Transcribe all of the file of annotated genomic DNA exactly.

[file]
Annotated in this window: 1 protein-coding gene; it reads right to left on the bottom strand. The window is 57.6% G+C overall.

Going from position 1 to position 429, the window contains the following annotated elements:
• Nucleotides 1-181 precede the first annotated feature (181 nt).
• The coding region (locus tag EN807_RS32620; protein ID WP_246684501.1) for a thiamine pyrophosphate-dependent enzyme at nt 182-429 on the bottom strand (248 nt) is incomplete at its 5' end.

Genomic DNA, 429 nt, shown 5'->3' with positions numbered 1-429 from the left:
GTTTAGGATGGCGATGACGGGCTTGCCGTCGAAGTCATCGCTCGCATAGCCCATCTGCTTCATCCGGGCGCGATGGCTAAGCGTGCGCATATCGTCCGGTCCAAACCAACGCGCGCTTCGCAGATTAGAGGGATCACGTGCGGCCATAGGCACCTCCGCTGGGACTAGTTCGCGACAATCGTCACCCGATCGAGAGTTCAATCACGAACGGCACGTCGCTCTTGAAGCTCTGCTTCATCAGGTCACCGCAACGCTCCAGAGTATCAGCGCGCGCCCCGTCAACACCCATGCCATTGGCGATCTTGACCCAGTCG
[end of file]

Annotated in this window: 1 protein-coding gene; it reads right to left on the bottom strand. The window is 57.6% G+C overall.

Going from position 1 to position 429, the window contains the following annotated elements:
• Nucleotides 1-181 precede the first annotated feature (181 nt).
• The coding region (locus tag EN807_RS32620; protein ID WP_246684501.1) for a thiamine pyrophosphate-dependent enzyme at nt 182-429 on the bottom strand (248 nt) is incomplete at its 5' end.

Genomic DNA, 429 nt, shown 5'->3' with positions numbered 1-429 from the left:
GTTTAGGATGGCGATGACGGGCTTGCCGTCGAAGTCATCGCTCGCATAGCCCATCTGCTTCATCCGGGCGCGATGGCTAAGCGTGCGCATATCGTCCGGTCCAAACCAACGCGCGCTTCGCAGATTAGAGGGATCACGTGCGGCCATAGGCACCTCCGCTGGGACTAGTTCGCGACAATCGTCACCCGATCGAGAGTTCAATCACGAACGGCACGTCGCTCTTGAAGCTCTGCTTCATCAGGTCACCGCAACGCTCCAGAGTATCAGCGCGCGCCCCGTCAACACCCATGCCATTGGCGATCTTGACCCAGTCG